Sustainable Aviation Fuels (SAF) are defined as renewable or waste-derived fuels that meet sustainability criteria. These fuels are considered to offer the greatest potential for reducing CO2 emissions in the aviation sector. But what exactly are they, and who are the main stakeholders in this field ?
To date, sustainable fuels account for more than 450,000 flights, over 100 million liters produced by 2021, and around $17 billion in forward purchase contracts by 2022, according to the International Air Transport Association (IATA). More than 50 airlines now have experience of Sustainable Aviation Fuels, or SAF, and business jets are best equipped to fly on this fuel.
Zero emissions by 2050
Several international organizations are promoting sustainable aviation fuels. Such is the case of ICAO, the International Civil Aviation Organization, which is working to facilitate the development and deployment of SAF. Firstly, by defining globally recognized environmental standards for SAF: the CORSIA program enables aircraft operators to reduce their offset constraints through the use of these fuels, including globally accepted sustainability criteria and life-cycle methodologies.
ICAO has also adopted an ambitious long-term global goal for international aviation of zero net carbon emissions by 2050, in support of the Paris Agreement target. The LTAG report thus clearly demonstrates that SAFs offer the greatest potential for reducing CO2 emissions from international aviation.
Europe at the forefront
Examples of the growing interest of refineries and diversified energy companies in boosting SAF production in Europe include Neste, which is investing in Rotterdam to enable production from waste and residual feedstocks, and BP in Lingen, Germany. BP began producing SAF at its refinery by jointly processing used cooking oil and crude oil. The Lingen plant is the first industrial facility in Germany to produce SAF from biomass waste and residues.
Austria’s OMV has also begun producing SAF by processing raw materials, including used cooking oil, at its Schwechat refinery. It plans to increase its own production from around 2,000 tonnes this year to over 700,000 tonnes a year by 2030.
IATA forecasts that suppliers will produce 5 billion liters of SAF by 2025, compared with just 100 million liters last year. An independent study by the Dutch Aerospace Centre NLR estimates that Europe could account for 50% of global production capacity by 2030. The technologies chosen often differ from country to country, depending on governments’ energy transition strategies and the availability of sustainable raw materials – biomass or green energy and CO2 – suitable for the production of these new fuels.
NLR’s analysis shows that the projected amount of SAF produced by 2050 from feedstocks that would be available in the Netherlands could only meet a “fraction” of the projected fuel demand. “The potential supply of synthetic kerosene is greater and could be sufficient”, say the authors. Several companies have launched synthetic fuel projects, including start-up Synkero, which plans to develop a commercial plant capable of producing 50,000 tonnes of synthetic fuel a year.
In Germany, the world’s first industrial “Power to Liquid” plant, located in the northwest of the country and operated by the NGO atmosfair fairfuel, went into operation at the end of last year, with Lufthansa as pilot customer. The group has committed to purchasing at least 25,000 liters of e-kerosene per year over the next five years.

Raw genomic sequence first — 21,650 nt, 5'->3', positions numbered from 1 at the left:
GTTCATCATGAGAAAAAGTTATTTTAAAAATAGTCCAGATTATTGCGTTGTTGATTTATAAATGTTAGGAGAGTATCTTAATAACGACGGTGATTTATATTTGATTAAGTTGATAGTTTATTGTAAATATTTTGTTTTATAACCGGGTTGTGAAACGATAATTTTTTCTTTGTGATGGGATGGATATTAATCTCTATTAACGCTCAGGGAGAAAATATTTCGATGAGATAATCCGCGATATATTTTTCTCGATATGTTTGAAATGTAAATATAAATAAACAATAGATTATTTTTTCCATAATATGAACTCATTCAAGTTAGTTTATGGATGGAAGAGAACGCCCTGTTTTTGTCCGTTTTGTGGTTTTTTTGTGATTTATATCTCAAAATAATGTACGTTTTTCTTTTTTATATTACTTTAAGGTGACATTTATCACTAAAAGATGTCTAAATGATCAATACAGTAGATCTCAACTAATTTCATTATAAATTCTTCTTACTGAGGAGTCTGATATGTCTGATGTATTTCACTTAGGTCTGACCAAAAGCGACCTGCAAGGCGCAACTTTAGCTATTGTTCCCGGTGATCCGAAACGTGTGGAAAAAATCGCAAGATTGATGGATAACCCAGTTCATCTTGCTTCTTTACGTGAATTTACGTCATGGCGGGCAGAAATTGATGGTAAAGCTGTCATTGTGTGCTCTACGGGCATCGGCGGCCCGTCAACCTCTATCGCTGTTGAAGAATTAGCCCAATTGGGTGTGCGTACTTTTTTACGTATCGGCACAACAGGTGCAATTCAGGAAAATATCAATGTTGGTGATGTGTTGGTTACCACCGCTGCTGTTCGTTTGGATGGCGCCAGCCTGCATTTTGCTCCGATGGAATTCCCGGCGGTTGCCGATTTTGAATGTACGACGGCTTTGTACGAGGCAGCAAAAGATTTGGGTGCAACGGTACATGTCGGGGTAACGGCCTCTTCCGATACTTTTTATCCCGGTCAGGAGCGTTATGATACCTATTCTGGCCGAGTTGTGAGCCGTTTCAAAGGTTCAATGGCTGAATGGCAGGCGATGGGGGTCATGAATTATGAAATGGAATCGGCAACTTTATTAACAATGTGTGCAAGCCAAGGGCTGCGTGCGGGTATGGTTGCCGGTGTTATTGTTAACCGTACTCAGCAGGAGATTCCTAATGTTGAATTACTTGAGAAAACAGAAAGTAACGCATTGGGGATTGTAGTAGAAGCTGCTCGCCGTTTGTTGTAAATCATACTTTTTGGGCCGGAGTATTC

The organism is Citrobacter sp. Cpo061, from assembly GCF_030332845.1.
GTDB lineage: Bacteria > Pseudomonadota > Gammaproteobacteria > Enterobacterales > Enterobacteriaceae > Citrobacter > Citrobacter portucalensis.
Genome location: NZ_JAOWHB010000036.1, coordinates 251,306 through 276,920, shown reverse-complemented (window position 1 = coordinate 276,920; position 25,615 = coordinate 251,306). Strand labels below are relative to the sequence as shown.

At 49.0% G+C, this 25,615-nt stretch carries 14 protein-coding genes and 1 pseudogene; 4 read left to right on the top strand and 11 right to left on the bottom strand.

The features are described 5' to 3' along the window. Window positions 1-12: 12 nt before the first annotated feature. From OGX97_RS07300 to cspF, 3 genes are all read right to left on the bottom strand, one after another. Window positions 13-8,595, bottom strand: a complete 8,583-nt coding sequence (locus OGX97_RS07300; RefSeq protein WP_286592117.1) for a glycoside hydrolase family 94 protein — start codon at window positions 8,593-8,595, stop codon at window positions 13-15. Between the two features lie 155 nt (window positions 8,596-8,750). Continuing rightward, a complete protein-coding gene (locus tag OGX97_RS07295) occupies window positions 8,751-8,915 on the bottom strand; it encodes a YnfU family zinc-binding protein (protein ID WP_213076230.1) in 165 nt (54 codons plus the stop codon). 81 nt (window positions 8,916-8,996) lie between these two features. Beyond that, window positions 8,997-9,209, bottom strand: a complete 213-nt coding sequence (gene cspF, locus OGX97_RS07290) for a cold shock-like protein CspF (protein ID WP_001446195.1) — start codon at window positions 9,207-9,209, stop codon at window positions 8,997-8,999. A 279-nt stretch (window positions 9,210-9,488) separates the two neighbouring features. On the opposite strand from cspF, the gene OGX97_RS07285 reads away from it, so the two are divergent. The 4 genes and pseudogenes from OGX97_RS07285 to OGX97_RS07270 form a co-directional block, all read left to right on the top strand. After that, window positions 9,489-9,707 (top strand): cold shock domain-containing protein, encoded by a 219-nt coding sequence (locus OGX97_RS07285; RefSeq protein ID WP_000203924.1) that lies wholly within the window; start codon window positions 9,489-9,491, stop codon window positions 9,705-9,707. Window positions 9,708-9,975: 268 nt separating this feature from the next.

Among SAF’s products, solar fuels – synthetic fuels produced from solar energy – hold a special place. Synhelion, a Swiss company, is the market leader in this field. Solar fuel is seen as the most economically viable and efficient solution for clean, long-distance transport.
And in business aviation?
A study by Airbus Corporate Jets revealed that 86% of US corporate executives believe that SAF will contribute to the growth of the business aviation market, as it will enable them to better control the environmental impact of flights.
“The business aviation sector is acutely aware of the need to find ways of reducing the environmental impact of flights,” stresses Sean McGeough, ACJ Commercial Vice President for North America.
The EBAA – European Business Aviation Association advocates the use of sustainable aviation fuel, seeing SAF as a viable and certified alternative to fossil fuel, and as a key element in business aviation’s commitment to reducing emissions from its operations.
Last July, the European Parliament voted in favor of the European Commission’s ReFuelEU Aviation proposal to introduce an obligation to increase the percentage of sustainable aviation fuel for all flights leaving the European Union from 2025.
“This is an important step forward,” explains EBAA Secretary General Athar Husain Khan. EBAA has long been an advocate of the SAF Book and Claim system, as it will help corporate aircraft operators contribute to the decarbonization of the sector and make more efficient use of currently available SAF.”
The use of sustainable aviation fuels leads to an 80% reduction in CO2 emissions from the aviation sector. They are fully compatible with current aircraft, and therefore do not require costly technological breakthroughs. They therefore represent a tremendous opportunity for business aviation to become a leader in the sustainable evolution of the aeronautical sector as a whole.
Article from the AGAA newsletter of March 2, 2023